Have you ever tried a delicious bottle of wine and then drank the same wine on a separate occasion only to find it didn’t taste as good? Apparently, the moon effects the taste of wine! Observing moon cycles is a biodynamic farming technique which indicates the best times to plant, prune and harvest. Every day the month can correlated to a fruit day, root day, leaf day or flower day. For example, a root day is a good day to prune plants or cut your hair. In the UK a supermarket chain tested this theory by coordinated their wine tastings either on fruit or flower days. So I’ve been casually testing this theory for the last 6 months and wine does taste better on fruit days and flower days! Don’t take my word for it, try it out for yourself!
6. More Wine Drinkers in America
Wine drinking and wine drinkers are on the rise in the United States! According to Trade Data & Analysis (TDA) the United States is pulling out their corkscrews and drinking more wine all around. Since 2004 wine consumption in the US has increased by 15%. Although consumption is relatively low at 10 liters per person (only 12 bottles per person per year), we cannot deny that with a population of 300 million, that’s almost 4 billion bottles of wine a year. Compared to the UK (who drinks almost 20 liters per person per year) they still are only at around 1.5 billion bottles annually. we are wine-drinking winners… woot!
7. Screwcaps and Box Wine
Screwcap wines try harder. We Americans are fickle, we associate screwcaps with low value wine, however, this might not always be the case! In Australia, most wineries have completely converted to screwcaps, including one of my favorite high-end barossa wines: Elderton. I have to admit it’s a little shocking paying $90 for a wine with a screw top, but I usually forget about this small detail when I smell the fantastic aromas pouring out of the glass. One saving grace about screwcaps: you don’t get corked bottles! (which is known to affect about 10-15% of corked wines) Here are a couple of no-joke screwcap wines that are so awesome they will make your face hurt:
Plumpjack 2007 Reserve Cabernet Sauvignon – McWillians Oakville, CA drink now till 2019
Kay Brothers Block 6 2005 Shiraz – McClaren Vale, South Australia drink now till 2025
8. Lower Alcohol Wines
Randy Dunn of California cult wine Dunn Vineyards has been a proponent of lower alcohol wines (nothing above 14%) since he started his Howell Mountain estate up in the hills above Napa. The rest of new world winemakers are starting to head that way as we realize that complexity in a wine is often overshadowed by the burn of alcohol. California cult wine makers like Helen Turley, Sine Que Non and Washington state’s, Quilceda Creek, had the world in a tizzy over high alcohol wines in the early 2000s. Skeptics immediately responded noting how alcohol levels were so high that the wines would “trick” wine reviewers with their overwhelming oily sensation based on the alcohol viscosity. We’ll be seeing lower alcohol wines as new world winemakers move towards balance.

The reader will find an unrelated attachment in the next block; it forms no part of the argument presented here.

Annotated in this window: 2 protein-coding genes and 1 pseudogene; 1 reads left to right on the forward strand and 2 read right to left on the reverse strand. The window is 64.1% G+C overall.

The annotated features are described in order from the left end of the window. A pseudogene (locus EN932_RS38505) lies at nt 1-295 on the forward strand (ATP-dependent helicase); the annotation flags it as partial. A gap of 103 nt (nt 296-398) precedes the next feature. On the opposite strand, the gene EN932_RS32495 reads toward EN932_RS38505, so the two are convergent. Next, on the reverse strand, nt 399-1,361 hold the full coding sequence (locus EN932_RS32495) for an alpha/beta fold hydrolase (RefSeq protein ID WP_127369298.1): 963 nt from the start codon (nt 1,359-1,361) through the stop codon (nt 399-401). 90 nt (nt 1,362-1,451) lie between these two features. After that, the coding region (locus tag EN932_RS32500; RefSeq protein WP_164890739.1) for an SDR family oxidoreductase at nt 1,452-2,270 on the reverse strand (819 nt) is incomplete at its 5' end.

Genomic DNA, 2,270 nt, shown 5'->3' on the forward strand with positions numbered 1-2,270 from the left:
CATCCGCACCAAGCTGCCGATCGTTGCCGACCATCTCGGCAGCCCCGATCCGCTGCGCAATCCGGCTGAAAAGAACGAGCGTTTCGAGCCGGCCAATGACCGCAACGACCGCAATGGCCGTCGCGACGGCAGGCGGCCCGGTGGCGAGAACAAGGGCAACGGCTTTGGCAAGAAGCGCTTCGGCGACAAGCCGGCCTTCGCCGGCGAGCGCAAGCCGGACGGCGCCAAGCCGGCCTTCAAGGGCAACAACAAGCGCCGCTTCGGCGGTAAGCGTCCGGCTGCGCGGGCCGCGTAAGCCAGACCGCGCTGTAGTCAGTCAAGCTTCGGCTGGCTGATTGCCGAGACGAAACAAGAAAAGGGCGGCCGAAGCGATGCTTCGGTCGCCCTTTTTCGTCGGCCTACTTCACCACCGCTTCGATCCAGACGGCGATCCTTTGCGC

2002 Dunn Vineyards Cab Sauv Howell Mountain
9. Biodynamic and Eco-Friendly Wines
The turn towards biodynamic farming started as an outcry against mass market agricultural science of the 1950s. The idea of biodynamics is relatively simple, but in practice can be very involved and a even a little strange. Basically, the idea is to observe the natural conditions of the vineyard; the land, the vine and the microclimate. With these observations then a vineyard keeper can decide to apply or remove natural agents to produce an optimal harvest. Natural agents can be anything from choosing to grow grass in between the vineyard rows or sending a herd of goats into the vineyard to clear weeds. In a situation where soil needs to be affected, composts and organic matter (the more bizarre involves animal bones) may be added to the top soil to affect the pH balance of the soil or salinity. Recently the Wine Institute in the USA has implemented a third-party certified sustainable wine program. Originally the program was based on self-evaluation, but now, with third-party approval, there will be more truth to putting the “sustainable” label on wines.
10. Dessert Wine, Port & Sherry – STICKIES!
Port, sherry and dessert wine has come a long way since our moms and grandmothers sipped their sherry. In Portugal, Port houses have renewed their winemaking methods and facilities to produce even higher quality and age worthy vintages. In 1994 and 2007 we saw two remarkable declared vintages that will be the future Ports of the century. Producers in Australia and California excel at getting ultimate levels of ripeness which makes them perfect candidates for dessert wine (sticky) production on a international level. Since fortified wines like Sherry and Port last open for up to a month, they make great night caps. here’s my list of tasty ports, sherries and sweet-n-tasty wine:
Smith & Woodhouse 1994 Vintage Port
Toro Albala 1979 Gran Reserva P.X.
Hidalgo Napoleon Amontillado Sherry
RL Buller Tawny
RL Buller Fine Muscat